2. Timeless Fairy Tales series by K.M. Shea
You can’t Google fairy tale retellings without coming across this series at least once. It’s a long series of 12 books, so read this only if you have the patience for long series. I loved the storyline of each book in this series. The author gives a unique twist on most of the fairy tales she uses, like an awesome stepmother in Snow White (who would have thought of that!) or a nice Rumpelstiltskin. The writing is not really engaging, and there were many places where I, a naïve reader, could think of improvements. But the stories are so unique that just the plots get you through them. I recommend Timeless Fairy Tales to anyone who has the patience to read a 12-book series and doesn’t mind plot holes (because there are some glaring plot holes in some of the books).
3. Ella Enchanted by Gail Carson Levine
Any list of fairy tale retellings would be incomplete without a mention of this masterpiece. Gail Carson Levine is a brilliant writer and probably one of the first to enter the genre. The book is on the older side, but old books are awesome (just look at how popular Shakespeare is, still). This Cinderella retelling is funny, adventurous and just plain awesome, complete with a spunky heroine and a meddling, useless fairy godmother. If want to read something unique and fun and don’t mind that its story is very close to the original Cinderella, Ella Enchanted is the book for you.
4. The Snow Queen duology by K.M. Shea
Loosely based on the “Snow Queen” fairy tale, this two-book series is one of K.M. Shea’s better works. It’s a bit more serious than The Timeless Fairy Tales, but it’s set in the same world, some 100 years before. The books are short and feature the classic enemies-turned-lovers theme, but the author makes it look natural, so it doesn’t feel like you’ve walked into a cliché. I liked the writing in these two books much more than that in The Timeless Fairy Tales, so I recommend The Snow Queen duology to people who like fantasy and want a couple of short, fun reads to pass their time.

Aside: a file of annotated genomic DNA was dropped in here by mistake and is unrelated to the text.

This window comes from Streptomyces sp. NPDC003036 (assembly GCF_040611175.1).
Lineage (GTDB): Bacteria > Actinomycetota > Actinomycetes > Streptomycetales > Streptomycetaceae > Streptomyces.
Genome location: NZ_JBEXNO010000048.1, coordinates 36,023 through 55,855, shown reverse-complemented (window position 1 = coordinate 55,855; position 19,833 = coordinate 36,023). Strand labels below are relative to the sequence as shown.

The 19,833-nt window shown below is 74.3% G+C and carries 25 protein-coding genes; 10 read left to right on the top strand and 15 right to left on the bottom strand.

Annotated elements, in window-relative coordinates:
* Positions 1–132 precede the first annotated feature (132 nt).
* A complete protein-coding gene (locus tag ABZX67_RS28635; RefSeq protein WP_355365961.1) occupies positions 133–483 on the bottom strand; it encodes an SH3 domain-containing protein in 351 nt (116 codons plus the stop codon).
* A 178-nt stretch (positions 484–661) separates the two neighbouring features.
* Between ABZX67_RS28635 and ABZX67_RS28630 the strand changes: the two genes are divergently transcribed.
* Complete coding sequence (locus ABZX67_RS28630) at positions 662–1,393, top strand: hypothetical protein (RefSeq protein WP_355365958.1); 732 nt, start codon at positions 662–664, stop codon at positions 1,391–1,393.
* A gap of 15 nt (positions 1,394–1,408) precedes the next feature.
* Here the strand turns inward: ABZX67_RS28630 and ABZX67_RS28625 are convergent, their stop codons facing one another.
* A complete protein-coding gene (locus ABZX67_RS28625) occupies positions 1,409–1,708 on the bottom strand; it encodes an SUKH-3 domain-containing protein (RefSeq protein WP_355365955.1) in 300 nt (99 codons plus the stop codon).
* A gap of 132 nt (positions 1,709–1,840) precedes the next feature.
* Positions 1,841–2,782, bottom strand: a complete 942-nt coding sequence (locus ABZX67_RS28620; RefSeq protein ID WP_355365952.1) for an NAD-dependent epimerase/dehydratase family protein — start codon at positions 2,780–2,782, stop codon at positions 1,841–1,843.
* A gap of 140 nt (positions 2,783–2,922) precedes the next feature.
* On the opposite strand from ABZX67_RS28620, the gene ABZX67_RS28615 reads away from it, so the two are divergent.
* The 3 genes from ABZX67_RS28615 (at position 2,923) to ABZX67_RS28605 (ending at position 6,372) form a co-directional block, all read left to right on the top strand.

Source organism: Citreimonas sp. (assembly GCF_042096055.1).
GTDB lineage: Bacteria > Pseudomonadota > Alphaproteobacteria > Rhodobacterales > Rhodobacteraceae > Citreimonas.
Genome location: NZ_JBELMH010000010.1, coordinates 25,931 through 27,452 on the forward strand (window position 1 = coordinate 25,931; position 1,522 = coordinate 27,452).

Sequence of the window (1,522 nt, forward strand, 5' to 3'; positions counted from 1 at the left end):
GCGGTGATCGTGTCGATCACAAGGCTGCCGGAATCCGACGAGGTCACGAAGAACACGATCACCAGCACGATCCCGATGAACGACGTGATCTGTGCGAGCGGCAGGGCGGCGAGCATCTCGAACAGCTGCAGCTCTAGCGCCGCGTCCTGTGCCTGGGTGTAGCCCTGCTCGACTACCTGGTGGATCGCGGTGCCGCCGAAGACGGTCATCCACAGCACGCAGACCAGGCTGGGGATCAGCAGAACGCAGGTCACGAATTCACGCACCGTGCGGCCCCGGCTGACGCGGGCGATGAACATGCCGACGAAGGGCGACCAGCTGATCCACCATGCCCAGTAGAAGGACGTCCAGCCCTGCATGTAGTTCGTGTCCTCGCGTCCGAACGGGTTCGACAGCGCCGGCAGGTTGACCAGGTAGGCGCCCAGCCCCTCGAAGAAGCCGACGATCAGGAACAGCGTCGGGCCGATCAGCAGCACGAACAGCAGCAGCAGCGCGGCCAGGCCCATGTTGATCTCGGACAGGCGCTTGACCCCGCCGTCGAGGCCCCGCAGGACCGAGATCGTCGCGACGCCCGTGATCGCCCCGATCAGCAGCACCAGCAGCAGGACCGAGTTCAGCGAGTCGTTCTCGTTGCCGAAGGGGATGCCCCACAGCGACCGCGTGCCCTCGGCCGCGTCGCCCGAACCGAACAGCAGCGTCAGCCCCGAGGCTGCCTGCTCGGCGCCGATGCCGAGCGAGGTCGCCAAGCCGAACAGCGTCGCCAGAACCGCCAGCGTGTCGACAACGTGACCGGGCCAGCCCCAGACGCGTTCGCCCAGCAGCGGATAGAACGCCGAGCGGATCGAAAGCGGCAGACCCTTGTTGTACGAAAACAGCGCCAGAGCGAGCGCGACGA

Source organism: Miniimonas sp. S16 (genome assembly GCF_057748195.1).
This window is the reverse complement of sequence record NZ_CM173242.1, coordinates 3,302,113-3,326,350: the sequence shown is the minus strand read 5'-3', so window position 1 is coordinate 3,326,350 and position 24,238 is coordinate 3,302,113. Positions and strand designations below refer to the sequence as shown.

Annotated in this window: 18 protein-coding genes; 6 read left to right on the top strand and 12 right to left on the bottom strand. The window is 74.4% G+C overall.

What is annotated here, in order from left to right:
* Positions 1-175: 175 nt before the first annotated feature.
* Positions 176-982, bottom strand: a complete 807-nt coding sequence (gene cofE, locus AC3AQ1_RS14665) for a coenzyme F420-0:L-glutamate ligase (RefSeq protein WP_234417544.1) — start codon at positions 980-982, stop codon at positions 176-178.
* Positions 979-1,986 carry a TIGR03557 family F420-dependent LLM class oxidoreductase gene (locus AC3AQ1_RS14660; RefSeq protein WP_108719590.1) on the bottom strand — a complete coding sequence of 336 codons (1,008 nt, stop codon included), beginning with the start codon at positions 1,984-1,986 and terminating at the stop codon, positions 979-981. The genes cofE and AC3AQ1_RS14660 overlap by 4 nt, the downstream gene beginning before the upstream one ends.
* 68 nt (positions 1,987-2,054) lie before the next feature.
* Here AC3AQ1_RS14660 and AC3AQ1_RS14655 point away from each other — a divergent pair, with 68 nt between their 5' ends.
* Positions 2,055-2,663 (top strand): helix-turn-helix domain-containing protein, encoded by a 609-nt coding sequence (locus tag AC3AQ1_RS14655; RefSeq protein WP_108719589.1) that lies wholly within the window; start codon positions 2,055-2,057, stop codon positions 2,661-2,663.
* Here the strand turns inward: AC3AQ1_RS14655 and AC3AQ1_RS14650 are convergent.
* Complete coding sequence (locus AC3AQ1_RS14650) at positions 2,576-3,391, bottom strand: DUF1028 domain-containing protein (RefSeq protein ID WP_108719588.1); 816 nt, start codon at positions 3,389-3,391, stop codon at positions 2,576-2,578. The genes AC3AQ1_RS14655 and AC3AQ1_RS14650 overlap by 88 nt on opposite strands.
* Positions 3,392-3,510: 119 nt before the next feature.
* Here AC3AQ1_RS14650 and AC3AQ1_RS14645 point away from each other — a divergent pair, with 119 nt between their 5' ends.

5. Beyond the Tales by Tricia Mingerink
I leave this series for last only because it’s so awesome. The author somehow makes the stories closely resemble the fairy tales she bases them on, while still making them so different that you’ll wonder where the twist happened. Each story has multiple narrators, and the author gives each of them a unique voice. She’s only written two books in this series till now, but she’s set the scene for at least three more in them. Her language is a little sophisticated, though, so it’s definitely not a book for beginner readers! I recommend Beyond the Tales to anyone who likes fantasy (even if you don’t like fairy tales) and doesn’t mind some complicated words in books.
These are all the fairy tale retellings I’ve read in the past year or so. There are so many of them that I thought I’d condense it all in a listicle, but of course, I haven’t done justice to any of the individual books.
Read them if my list makes you curious, but if not, well, stay tuned for detailed reviews on each of these books!
Have you read any of these? Let me know in the comments!